Students often have difficulty with the topic of straight-line graphs. Perhaps they cannot relate to the abstractness of the concepts involved. Perhaps the sheer number and complexity of the skills required—reading algebra, substituting values, rearranging formulas, dealing with negative numbers, understanding coordinates and fractions—magnifies any misconceptions or weaknesses that students may have in other areas of mathematics, rendering them unable to come to grips with the topic as a whole.

Footnotes

Edited by Larry Ottman, lottman@gfsnet.org Germantown Friends School, Philadelphia, PA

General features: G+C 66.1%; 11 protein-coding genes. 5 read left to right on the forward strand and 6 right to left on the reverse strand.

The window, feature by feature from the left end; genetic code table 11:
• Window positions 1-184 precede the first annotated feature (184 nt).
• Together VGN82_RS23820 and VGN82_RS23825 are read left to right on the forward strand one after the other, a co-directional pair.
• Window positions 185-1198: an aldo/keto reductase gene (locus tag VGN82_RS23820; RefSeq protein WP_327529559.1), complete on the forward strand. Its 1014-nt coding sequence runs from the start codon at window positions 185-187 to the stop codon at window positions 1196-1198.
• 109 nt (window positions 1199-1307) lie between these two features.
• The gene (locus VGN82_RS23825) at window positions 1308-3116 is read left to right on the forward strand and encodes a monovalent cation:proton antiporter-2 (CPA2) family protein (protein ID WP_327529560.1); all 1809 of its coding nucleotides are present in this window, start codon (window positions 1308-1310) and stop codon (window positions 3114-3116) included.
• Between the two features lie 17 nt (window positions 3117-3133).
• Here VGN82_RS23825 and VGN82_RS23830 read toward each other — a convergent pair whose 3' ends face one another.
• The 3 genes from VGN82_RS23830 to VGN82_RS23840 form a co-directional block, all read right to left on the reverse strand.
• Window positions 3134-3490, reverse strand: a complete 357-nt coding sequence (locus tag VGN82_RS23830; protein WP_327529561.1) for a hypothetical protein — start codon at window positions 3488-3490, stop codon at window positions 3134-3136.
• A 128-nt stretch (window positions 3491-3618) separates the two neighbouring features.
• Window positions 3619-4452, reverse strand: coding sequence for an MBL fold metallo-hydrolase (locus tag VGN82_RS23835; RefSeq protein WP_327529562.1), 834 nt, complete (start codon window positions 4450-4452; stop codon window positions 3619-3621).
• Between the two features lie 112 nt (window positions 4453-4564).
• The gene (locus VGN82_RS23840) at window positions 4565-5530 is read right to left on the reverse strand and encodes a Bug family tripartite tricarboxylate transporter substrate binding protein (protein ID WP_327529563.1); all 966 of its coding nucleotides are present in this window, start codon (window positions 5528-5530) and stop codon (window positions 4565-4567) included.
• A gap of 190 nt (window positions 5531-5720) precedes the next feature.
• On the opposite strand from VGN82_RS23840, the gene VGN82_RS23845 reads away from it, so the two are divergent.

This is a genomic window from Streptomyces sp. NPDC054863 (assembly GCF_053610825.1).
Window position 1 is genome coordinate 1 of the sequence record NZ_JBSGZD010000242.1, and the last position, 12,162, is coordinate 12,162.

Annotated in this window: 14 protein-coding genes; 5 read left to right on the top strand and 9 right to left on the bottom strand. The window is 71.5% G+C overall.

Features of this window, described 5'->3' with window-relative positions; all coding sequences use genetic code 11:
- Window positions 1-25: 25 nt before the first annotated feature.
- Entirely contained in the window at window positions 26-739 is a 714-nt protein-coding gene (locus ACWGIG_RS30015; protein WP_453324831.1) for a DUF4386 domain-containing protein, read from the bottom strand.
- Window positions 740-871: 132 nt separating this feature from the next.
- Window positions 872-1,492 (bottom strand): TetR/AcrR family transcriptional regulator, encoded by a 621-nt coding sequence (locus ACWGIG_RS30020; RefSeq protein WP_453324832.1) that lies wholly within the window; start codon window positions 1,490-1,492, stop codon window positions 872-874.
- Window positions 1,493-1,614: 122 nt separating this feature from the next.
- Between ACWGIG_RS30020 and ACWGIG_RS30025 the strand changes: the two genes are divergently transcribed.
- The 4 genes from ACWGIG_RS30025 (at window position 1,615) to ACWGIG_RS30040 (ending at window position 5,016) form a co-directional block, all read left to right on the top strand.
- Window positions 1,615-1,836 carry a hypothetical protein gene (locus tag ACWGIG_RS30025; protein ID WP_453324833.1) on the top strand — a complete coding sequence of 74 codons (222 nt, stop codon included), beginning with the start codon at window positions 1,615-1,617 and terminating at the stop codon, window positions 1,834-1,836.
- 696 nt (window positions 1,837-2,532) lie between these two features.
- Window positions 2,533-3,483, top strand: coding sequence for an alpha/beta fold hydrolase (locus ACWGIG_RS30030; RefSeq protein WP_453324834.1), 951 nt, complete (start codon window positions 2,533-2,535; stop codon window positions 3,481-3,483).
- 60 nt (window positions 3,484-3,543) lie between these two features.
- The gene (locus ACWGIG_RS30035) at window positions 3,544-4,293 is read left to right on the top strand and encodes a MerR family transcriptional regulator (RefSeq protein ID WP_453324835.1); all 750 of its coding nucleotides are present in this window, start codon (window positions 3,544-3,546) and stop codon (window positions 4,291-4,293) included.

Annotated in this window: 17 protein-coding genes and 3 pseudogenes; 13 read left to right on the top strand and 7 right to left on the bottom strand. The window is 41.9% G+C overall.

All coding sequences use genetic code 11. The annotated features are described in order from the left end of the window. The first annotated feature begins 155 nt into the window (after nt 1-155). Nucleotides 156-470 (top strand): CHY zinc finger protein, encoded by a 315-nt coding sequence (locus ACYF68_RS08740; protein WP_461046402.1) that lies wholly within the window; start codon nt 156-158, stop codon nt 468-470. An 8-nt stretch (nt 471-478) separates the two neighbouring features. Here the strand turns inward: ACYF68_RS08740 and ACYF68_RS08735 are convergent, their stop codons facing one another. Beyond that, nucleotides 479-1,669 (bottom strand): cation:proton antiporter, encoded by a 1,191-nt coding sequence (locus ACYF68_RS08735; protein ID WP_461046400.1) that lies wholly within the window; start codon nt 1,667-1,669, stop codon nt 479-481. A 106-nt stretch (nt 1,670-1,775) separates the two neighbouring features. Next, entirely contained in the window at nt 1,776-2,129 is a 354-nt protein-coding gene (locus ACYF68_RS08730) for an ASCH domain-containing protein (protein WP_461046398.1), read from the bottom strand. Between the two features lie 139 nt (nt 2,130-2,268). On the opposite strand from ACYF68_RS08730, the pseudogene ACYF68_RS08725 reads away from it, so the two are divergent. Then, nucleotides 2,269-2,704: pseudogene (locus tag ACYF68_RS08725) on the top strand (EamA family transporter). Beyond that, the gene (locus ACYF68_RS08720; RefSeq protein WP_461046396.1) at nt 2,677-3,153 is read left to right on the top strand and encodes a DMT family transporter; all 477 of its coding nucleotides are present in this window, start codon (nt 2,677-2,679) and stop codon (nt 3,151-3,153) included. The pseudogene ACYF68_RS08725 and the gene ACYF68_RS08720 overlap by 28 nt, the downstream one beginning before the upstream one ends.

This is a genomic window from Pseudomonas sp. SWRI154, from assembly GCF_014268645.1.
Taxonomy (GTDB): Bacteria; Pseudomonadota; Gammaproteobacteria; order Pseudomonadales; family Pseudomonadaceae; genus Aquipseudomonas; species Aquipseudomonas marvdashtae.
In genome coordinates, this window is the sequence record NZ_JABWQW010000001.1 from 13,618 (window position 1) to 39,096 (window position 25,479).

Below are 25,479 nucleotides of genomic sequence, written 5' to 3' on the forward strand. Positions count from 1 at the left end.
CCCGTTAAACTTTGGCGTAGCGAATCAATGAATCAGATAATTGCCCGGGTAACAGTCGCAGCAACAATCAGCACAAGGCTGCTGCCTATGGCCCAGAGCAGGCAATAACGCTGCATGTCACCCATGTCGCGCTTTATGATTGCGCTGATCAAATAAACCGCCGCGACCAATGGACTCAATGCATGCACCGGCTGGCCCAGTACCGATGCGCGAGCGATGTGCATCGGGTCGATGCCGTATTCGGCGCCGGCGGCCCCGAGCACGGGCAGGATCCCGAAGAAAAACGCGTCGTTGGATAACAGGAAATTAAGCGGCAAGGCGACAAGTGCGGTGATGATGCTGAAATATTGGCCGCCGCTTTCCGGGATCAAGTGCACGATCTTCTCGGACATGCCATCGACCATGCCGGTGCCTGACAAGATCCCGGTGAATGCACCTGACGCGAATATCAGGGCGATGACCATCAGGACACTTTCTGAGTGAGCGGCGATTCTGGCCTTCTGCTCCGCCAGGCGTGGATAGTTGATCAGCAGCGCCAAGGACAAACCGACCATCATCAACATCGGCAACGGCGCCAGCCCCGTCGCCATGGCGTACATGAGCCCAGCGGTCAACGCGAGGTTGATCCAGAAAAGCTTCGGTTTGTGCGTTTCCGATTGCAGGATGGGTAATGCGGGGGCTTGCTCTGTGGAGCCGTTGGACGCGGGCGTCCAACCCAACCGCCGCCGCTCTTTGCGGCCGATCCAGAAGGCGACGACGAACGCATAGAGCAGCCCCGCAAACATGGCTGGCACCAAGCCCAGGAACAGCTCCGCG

James Kett, j.gkett@gmail.com Singapore-American High School (retired) Singapore

Contributor Notes

Craig Barton, teachers@mrbartonmaths.com, is an advanced skills mathematics teacher at thornleigh salesian college in Bolton, United Kingdom. he is the creator of www.mrbartonmaths.com and www.diagnosticquestions.com, is a maths adviser to tes (think, educate, share), and is a master autograph trainer. he is a firm believer in the effective use of technology to enhance the teaching and learning of mathematics.

(Corresponding author is Barton teachers@mrbartonmaths.com)
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